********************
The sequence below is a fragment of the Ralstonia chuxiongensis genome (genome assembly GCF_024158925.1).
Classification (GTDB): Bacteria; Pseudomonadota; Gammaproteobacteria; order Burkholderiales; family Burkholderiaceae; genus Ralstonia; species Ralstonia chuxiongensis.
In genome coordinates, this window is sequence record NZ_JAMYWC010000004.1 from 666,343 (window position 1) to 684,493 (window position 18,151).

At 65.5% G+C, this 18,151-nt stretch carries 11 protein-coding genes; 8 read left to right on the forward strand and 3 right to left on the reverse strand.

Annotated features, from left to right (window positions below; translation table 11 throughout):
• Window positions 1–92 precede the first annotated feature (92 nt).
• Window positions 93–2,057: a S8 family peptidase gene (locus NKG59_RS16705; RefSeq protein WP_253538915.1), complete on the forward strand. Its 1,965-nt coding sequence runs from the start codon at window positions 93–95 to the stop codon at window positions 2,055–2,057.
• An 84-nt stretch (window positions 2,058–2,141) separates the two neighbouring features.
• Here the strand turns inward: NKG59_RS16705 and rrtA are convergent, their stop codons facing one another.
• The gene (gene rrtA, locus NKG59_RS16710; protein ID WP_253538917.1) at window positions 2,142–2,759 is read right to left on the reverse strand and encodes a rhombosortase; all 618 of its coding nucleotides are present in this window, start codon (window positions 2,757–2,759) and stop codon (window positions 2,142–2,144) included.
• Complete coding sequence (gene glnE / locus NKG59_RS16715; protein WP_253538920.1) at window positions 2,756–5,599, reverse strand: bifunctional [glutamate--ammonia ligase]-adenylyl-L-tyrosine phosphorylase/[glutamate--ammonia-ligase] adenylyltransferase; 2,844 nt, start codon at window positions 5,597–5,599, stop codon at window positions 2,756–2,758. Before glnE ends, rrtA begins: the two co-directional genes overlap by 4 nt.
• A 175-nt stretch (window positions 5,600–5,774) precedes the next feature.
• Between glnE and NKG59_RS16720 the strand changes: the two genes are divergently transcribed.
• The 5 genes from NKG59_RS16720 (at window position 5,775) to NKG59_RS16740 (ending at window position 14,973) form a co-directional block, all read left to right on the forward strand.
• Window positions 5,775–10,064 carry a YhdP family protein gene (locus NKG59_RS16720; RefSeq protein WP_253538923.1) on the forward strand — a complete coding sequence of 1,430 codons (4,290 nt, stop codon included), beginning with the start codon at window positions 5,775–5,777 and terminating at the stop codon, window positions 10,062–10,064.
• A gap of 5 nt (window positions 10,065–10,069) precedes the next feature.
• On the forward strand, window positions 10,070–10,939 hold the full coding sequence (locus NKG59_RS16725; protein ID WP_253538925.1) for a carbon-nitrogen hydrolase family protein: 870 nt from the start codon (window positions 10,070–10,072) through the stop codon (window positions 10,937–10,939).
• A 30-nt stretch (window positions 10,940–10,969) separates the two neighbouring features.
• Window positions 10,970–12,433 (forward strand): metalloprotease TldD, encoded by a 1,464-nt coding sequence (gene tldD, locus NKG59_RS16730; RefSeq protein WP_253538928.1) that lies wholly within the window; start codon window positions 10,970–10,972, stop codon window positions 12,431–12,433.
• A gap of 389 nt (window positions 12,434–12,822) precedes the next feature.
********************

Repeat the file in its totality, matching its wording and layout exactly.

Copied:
The sequence below is a fragment of the Ralstonia chuxiongensis genome (genome assembly GCF_024158925.1).
Classification (GTDB): Bacteria; Pseudomonadota; Gammaproteobacteria; order Burkholderiales; family Burkholderiaceae; genus Ralstonia; species Ralstonia chuxiongensis.
In genome coordinates, this window is sequence record NZ_JAMYWC010000004.1 from 666,343 (window position 1) to 684,493 (window position 18,151).

At 65.5% G+C, this 18,151-nt stretch carries 11 protein-coding genes; 8 read left to right on the forward strand and 3 right to left on the reverse strand.

Annotated features, from left to right (window positions below; translation table 11 throughout):
• Window positions 1–92 precede the first annotated feature (92 nt).
• Window positions 93–2,057: a S8 family peptidase gene (locus NKG59_RS16705; RefSeq protein WP_253538915.1), complete on the forward strand. Its 1,965-nt coding sequence runs from the start codon at window positions 93–95 to the stop codon at window positions 2,055–2,057.
• An 84-nt stretch (window positions 2,058–2,141) separates the two neighbouring features.
• Here the strand turns inward: NKG59_RS16705 and rrtA are convergent, their stop codons facing one another.
• The gene (gene rrtA, locus NKG59_RS16710; protein ID WP_253538917.1) at window positions 2,142–2,759 is read right to left on the reverse strand and encodes a rhombosortase; all 618 of its coding nucleotides are present in this window, start codon (window positions 2,757–2,759) and stop codon (window positions 2,142–2,144) included.
• Complete coding sequence (gene glnE / locus NKG59_RS16715; protein WP_253538920.1) at window positions 2,756–5,599, reverse strand: bifunctional [glutamate--ammonia ligase]-adenylyl-L-tyrosine phosphorylase/[glutamate--ammonia-ligase] adenylyltransferase; 2,844 nt, start codon at window positions 5,597–5,599, stop codon at window positions 2,756–2,758. Before glnE ends, rrtA begins: the two co-directional genes overlap by 4 nt.
• A 175-nt stretch (window positions 5,600–5,774) precedes the next feature.
• Between glnE and NKG59_RS16720 the strand changes: the two genes are divergently transcribed.
• The 5 genes from NKG59_RS16720 (at window position 5,775) to NKG59_RS16740 (ending at window position 14,973) form a co-directional block, all read left to right on the forward strand.
• Window positions 5,775–10,064 carry a YhdP family protein gene (locus NKG59_RS16720; RefSeq protein WP_253538923.1) on the forward strand — a complete coding sequence of 1,430 codons (4,290 nt, stop codon included), beginning with the start codon at window positions 5,775–5,777 and terminating at the stop codon, window positions 10,062–10,064.
• A gap of 5 nt (window positions 10,065–10,069) precedes the next feature.
• On the forward strand, window positions 10,070–10,939 hold the full coding sequence (locus NKG59_RS16725; protein ID WP_253538925.1) for a carbon-nitrogen hydrolase family protein: 870 nt from the start codon (window positions 10,070–10,072) through the stop codon (window positions 10,937–10,939).
• A 30-nt stretch (window positions 10,940–10,969) separates the two neighbouring features.
• Window positions 10,970–12,433 (forward strand): metalloprotease TldD, encoded by a 1,464-nt coding sequence (gene tldD, locus NKG59_RS16730; RefSeq protein WP_253538928.1) that lies wholly within the window; start codon window positions 10,970–10,972, stop codon window positions 12,431–12,433.
• A gap of 389 nt (window positions 12,434–12,822) precedes the next feature.